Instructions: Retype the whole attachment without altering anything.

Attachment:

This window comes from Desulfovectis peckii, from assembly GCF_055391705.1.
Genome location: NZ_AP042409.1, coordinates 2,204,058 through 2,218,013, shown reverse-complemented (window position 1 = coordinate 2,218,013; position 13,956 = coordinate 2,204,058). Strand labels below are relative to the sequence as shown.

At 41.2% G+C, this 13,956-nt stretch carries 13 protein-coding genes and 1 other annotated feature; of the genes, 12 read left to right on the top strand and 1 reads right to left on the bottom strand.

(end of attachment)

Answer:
This window comes from Desulfovectis peckii, from assembly GCF_055391705.1.
Genome location: NZ_AP042409.1, coordinates 2,204,058 through 2,218,013, shown reverse-complemented (window position 1 = coordinate 2,218,013; position 13,956 = coordinate 2,204,058). Strand labels below are relative to the sequence as shown.

At 41.2% G+C, this 13,956-nt stretch carries 13 protein-coding genes and 1 other annotated feature; of the genes, 12 read left to right on the top strand and 1 reads right to left on the bottom strand.